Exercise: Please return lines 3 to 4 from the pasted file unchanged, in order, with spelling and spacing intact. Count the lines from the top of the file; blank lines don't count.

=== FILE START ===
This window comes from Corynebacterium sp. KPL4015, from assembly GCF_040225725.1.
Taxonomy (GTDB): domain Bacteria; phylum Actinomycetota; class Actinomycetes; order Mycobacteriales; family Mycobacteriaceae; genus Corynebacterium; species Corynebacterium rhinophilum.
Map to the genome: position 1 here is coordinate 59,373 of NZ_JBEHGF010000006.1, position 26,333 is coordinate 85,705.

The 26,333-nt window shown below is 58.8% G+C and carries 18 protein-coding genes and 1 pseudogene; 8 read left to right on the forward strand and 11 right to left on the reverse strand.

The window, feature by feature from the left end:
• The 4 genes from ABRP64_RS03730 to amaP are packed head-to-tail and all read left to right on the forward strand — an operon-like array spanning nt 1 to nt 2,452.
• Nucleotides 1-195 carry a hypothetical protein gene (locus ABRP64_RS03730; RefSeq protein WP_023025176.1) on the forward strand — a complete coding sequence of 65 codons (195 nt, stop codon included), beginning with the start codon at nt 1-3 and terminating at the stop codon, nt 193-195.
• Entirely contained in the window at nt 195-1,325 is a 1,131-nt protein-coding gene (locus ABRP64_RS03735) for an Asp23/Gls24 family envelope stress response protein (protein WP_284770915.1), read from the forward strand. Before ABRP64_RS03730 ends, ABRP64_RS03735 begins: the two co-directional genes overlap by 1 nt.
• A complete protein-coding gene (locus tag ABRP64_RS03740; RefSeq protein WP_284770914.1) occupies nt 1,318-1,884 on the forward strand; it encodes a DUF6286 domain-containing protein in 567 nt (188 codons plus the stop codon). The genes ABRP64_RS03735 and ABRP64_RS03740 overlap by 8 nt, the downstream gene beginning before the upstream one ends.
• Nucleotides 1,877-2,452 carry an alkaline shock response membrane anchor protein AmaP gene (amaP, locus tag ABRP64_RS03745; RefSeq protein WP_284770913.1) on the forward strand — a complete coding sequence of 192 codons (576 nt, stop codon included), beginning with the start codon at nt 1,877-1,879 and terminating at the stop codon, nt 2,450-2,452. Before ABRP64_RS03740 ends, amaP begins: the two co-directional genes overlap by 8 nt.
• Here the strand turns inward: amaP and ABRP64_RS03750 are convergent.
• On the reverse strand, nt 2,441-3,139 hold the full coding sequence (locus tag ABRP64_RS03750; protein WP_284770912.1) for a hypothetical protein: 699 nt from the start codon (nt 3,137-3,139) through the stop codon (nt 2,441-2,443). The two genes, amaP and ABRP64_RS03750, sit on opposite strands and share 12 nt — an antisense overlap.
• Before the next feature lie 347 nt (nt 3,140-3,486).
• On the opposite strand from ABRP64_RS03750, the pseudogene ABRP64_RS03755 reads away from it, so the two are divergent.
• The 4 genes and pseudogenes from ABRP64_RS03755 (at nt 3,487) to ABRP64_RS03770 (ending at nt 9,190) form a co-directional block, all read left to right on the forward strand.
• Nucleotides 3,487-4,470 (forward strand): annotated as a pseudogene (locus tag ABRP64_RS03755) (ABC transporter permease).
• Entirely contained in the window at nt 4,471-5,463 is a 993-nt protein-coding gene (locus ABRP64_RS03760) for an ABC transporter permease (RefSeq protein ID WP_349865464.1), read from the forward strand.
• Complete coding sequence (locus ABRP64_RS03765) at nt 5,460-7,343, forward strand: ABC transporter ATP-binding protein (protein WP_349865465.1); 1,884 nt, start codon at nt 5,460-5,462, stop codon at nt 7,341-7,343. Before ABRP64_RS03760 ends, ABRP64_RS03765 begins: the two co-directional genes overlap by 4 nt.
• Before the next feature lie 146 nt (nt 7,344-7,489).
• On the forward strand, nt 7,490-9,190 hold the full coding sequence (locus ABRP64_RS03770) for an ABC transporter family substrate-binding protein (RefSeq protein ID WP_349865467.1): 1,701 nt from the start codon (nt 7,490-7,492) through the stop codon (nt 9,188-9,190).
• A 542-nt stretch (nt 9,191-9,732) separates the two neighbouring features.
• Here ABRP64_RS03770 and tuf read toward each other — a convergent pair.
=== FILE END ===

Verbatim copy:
Map to the genome: position 1 here is coordinate 59,373 of NZ_JBEHGF010000006.1, position 26,333 is coordinate 85,705.

The 26,333-nt window shown below is 58.8% G+C and carries 18 protein-coding genes and 1 pseudogene; 8 read left to right on the forward strand and 11 right to left on the reverse strand.